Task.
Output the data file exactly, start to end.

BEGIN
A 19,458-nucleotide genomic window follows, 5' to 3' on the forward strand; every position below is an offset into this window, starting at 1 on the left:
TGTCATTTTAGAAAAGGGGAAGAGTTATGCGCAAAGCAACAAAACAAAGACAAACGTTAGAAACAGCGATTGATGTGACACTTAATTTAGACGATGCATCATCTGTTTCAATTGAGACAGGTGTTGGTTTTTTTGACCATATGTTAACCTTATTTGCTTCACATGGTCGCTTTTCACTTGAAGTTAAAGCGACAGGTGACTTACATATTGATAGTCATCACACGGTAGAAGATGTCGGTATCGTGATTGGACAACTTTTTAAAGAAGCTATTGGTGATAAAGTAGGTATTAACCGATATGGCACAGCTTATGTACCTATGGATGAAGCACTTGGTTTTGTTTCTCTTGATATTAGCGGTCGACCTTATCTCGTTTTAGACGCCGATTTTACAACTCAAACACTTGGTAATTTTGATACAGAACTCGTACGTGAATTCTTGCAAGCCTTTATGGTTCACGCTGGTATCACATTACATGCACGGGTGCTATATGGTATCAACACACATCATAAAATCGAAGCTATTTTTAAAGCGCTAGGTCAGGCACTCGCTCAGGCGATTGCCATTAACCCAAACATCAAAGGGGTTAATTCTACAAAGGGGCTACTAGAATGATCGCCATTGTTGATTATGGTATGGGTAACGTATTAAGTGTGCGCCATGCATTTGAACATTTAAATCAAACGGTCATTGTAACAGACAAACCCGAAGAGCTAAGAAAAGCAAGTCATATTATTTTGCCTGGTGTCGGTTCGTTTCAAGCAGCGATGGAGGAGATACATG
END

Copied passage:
A 19,458-nucleotide genomic window follows, 5' to 3' on the forward strand; every position below is an offset into this window, starting at 1 on the left:
TGTCATTTTAGAAAAGGGGAAGAGTTATGCGCAAAGCAACAAAACAAAGACAAACGTTAGAAACAGCGATTGATGTGACACTTAATTTAGACGATGCATCATCTGTTTCAATTGAGACAGGTGTTGGTTTTTTTGACCATATGTTAACCTTATTTGCTTCACATGGTCGCTTTTCACTTGAAGTTAAAGCGACAGGTGACTTACATATTGATAGTCATCACACGGTAGAAGATGTCGGTATCGTGATTGGACAACTTTTTAAAGAAGCTATTGGTGATAAAGTAGGTATTAACCGATATGGCACAGCTTATGTACCTATGGATGAAGCACTTGGTTTTGTTTCTCTTGATATTAGCGGTCGACCTTATCTCGTTTTAGACGCCGATTTTACAACTCAAACACTTGGTAATTTTGATACAGAACTCGTACGTGAATTCTTGCAAGCCTTTATGGTTCACGCTGGTATCACATTACATGCACGGGTGCTATATGGTATCAACACACATCATAAAATCGAAGCTATTTTTAAAGCGCTAGGTCAGGCACTCGCTCAGGCGATTGCCATTAACCCAAACATCAAAGGGGTTAATTCTACAAAGGGGCTACTAGAATGATCGCCATTGTTGATTATGGTATGGGTAACGTATTAAGTGTGCGCCATGCATTTGAACATTTAAATCAAACGGTCATTGTAACAGACAAACCCGAAGAGCTAAGAAAAGCAAGTCATATTATTTTGCCTGGTGTCGGTTCGTTTCAAGCAGCGATGGAGGAGATACATG